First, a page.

loom for Qwest
Analysts weigh telco's solid profits vs. ongoing loss of phone
By Jeff Smith
Rocky Mountain News
November 4, 2006
Qwest Communications has earned a profit in three consecutive
quarters, generating hundreds of millions of dollars of cash in
the process. Its stock has nearly doubled in price from $4.50 a
share in the past year. But the profits and cash flow have come
mainly from cost cutting and frugal spending. Revenues remain
flat and under pressure, with the company's traditional phone
line business declining 6 percent annually because of increasing
competition from cable TV companies.
All of that makes some analysts wonder if this is the best the
Denver telco can do unless it gets more aggressive in making
acquisitions or building its own cable TV networks.
"I think (the stock) is overvalued and they'll probably make an
acquisition in the next six months," said Donna Jaegers,
telecommunications analyst for Janco Partners in Greenwood
Village. "(Chief Executive Dick) Notebaert has been patient on
acquisitions. But I think his window is closing as Comcast
continues to erode market share."
One problem is that Broomfield rival Level 3 Communications
already has snatched up some of the best candidates, with seven
acquisitions announced since the spring of 2005.
Tom Friedberg, a longtime Denver telecommunications analyst who
now is a consultant, gives Notebaert credit in showing things
weren't as bad as people thought in early 2005 by pursuing MCI.
But while things weren't as bad then, Friedberg also said he
doesn't believe things are good enough now to justify Qwest
stock being at the $9 level.
Qwest finds itself in a "strategic pickle" today, Friedberg
said. "What can they do for an encore?"
Investors seemed to agree somewhat this week. They bid Qwest
shares past $9 on Monday in anticipation of a good quarterly
earnings report the next day. But when Qwest narrowly missed
revenue projections and reported bigger phone-line losses,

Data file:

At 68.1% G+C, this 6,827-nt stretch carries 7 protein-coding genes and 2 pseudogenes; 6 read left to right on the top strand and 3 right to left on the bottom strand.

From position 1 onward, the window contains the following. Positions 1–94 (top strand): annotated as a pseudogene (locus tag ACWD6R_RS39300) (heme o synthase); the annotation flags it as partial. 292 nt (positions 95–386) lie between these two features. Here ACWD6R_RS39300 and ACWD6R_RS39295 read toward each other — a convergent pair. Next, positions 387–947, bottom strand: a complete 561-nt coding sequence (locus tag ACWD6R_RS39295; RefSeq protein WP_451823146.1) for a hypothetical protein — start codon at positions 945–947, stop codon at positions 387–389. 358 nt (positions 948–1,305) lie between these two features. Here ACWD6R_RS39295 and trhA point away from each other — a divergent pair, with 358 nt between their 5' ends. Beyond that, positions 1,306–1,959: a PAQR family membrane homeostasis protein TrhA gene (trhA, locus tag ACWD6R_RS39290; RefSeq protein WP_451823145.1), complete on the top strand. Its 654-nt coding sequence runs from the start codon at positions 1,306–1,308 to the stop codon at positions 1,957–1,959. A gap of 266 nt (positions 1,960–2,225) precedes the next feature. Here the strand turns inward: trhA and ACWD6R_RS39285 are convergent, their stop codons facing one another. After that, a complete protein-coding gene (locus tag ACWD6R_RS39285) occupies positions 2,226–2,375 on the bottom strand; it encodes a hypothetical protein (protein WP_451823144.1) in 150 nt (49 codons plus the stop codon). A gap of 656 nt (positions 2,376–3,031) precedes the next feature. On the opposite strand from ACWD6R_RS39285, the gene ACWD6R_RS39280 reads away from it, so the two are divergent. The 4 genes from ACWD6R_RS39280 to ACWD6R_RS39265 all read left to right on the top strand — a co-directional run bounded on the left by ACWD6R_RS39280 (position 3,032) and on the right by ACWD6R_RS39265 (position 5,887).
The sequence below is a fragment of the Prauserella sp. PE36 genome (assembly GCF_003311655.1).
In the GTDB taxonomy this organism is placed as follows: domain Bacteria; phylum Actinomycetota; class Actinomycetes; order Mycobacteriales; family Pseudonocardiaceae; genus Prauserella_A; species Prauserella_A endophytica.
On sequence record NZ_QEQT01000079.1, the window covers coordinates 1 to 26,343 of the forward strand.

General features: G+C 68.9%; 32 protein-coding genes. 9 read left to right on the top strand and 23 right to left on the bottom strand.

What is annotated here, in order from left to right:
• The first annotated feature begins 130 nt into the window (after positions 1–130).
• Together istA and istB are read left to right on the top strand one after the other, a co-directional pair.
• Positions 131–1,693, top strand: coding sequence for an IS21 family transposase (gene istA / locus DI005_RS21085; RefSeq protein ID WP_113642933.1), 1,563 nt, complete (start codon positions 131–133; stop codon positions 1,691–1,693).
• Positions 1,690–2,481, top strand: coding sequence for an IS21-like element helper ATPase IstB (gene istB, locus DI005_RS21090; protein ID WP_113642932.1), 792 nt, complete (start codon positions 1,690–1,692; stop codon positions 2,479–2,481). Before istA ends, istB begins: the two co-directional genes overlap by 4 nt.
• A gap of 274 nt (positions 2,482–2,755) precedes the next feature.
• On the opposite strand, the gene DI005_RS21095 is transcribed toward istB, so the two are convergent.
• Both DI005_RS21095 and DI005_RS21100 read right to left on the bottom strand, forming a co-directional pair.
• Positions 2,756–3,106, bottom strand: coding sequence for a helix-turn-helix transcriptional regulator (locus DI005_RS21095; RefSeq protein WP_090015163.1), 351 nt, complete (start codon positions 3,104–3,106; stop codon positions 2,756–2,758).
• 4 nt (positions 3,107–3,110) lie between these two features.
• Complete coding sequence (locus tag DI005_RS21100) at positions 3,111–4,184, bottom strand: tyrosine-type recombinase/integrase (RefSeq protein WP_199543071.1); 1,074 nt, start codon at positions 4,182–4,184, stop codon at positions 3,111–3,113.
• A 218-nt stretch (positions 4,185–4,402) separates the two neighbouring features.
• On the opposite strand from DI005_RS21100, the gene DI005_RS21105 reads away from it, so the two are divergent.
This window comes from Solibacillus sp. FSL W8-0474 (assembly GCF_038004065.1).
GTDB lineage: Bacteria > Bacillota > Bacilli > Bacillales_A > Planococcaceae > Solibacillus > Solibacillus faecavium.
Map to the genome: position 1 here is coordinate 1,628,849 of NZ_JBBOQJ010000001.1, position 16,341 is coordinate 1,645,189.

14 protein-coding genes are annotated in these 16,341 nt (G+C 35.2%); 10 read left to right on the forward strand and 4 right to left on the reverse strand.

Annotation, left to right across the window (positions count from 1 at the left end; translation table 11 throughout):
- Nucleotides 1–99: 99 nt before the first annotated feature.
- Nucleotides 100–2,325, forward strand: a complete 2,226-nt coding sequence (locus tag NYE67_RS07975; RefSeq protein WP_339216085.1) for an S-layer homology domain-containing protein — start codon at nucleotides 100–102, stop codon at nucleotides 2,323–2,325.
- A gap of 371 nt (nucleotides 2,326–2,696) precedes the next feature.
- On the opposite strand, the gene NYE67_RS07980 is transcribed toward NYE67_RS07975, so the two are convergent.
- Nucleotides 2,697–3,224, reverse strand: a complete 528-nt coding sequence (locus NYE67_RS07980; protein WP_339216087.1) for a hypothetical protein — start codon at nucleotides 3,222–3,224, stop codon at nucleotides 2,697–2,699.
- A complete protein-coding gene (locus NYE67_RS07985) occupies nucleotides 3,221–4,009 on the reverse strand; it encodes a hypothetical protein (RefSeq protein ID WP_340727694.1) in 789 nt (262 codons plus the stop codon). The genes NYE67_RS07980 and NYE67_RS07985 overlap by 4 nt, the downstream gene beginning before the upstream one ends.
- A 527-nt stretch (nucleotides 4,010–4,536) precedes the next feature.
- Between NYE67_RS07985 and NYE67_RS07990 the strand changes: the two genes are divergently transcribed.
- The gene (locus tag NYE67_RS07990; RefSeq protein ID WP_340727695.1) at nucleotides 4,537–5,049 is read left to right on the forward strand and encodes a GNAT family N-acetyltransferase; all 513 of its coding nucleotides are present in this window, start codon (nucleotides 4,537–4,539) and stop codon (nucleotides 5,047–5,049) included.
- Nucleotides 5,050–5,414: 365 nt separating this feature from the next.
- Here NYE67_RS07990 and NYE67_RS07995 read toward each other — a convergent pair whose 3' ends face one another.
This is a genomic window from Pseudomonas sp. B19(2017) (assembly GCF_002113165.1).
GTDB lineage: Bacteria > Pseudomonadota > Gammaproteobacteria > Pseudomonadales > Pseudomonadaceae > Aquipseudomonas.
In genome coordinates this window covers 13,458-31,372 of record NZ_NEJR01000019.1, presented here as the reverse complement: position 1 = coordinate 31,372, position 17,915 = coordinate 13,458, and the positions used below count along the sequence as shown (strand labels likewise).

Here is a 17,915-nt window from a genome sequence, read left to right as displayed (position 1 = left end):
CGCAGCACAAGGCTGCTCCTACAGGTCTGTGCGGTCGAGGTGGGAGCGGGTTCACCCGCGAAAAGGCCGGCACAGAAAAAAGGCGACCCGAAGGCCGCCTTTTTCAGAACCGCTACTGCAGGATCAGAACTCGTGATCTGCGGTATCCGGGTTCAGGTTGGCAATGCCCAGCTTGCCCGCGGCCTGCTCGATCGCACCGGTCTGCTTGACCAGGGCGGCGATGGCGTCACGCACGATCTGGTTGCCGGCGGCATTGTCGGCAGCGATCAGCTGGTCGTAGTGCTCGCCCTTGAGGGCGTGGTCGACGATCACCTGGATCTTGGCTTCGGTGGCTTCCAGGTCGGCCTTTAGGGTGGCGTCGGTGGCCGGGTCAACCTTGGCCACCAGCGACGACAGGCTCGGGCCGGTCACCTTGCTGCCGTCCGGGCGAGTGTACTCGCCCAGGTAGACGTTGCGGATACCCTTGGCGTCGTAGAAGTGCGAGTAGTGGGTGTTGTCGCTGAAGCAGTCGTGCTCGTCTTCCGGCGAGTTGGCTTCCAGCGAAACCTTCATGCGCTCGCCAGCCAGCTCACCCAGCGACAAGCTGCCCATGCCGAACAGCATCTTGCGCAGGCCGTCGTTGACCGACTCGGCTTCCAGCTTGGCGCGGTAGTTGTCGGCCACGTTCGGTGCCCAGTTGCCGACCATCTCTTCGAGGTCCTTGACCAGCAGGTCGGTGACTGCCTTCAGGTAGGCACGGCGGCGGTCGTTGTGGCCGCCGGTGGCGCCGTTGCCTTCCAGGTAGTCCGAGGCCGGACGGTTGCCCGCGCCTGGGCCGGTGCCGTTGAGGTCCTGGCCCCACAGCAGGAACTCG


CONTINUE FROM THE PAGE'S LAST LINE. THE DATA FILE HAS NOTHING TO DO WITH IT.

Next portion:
investors took their profits, and shares slid below $8.50.
Jaegers, who has a sell rating, and Friedberg are pretty tough
on Qwest. But overall, seven analysts have sell ratings and 10
have hold ratings, while only five recommend buying the stock,
according to Bloomberg. The average target price is $8.14,
slightly below current levels.
Showing the variety of opinions, Frank Louthan of Raymond James
boosted Qwest to a buy this week. But Bears Stearns reiterated
its hold rating and noted "competitive pressures with wireless
and cable are only increasing."
To maintain investor momentum, Qwest needed to show better
numbers this week or a higher cash-flow forecast and didn't do
either, Jaegers said. "They were cryptic on their guidance, and
they certainly weren't raising the bar."
Qwest recently acquired OnFiber, a small communications provider
that serves 23 metro markets, for $107 million. But many think
Qwest needs to do a whole lot more to avoid being a small Bell
Neither Jaegers nor Friedberg criticize Qwest for being less
aggressive on acquisitions than Level 3. They note Qwest has a
different stockholder base, including phone company retirees and
other longtime investors who don't want to see their stock
values diluted by a big acquisition that involves stock or debt.
But Qwest doesn't have its own wireless network to offset the
loss of phone lines, Friedberg noted, and the company has yet to
prove that growth in high-speed Internet and data services will
do anything more than barely offset phone-line losses.
And Jaegers and Friedberg said Qwest inevitably will lose more
land lines to Comcast and Cox.
Some Qwest shareholders may be waiting optimistically for the
company to be acquired at a premium by another
telecommunications company or private equity firm. But the
current stock price, phone line losses and lingering litigation
from the Joe Nacchio accounting scandal days make that unlikely,
many analysts believe.
"Until Qwest can show how much share it will lose to Comcast and
what it can hold onto, I don't think anyone will touch it,"
Jaegers said. "There is a (local-phone) franchise that Qwest
will continue to have, but do they lose 30 percent?"
Qwest is capturing a portion of Comcast's cable TV market by
reselling DirecTV as part of communications "bundles." But
reselling somebody else's services generally isn't as profitable
as operating one's own, and Qwest has yet to spend the money to
aggressively expand its cable-TV infrastructure to compete with
Comcast head on.
For now, "Qwest is playing a game of chicken, and Comcast
increasingly is hogging the road," Jaegers said.
Qwest going ahead
• Likely needs to
buy more revenue, such as companies that help drive more
communications traffic onto its nationwide fiber-optic network.
acquisitions it may be difficult to offset growing phone-line
losses with revenue from high-speed Internet and data services.
• Will try to
continue to cut costs, but opportunities to do so may be
smithje@RockyMountainNews.com or 303-954-5155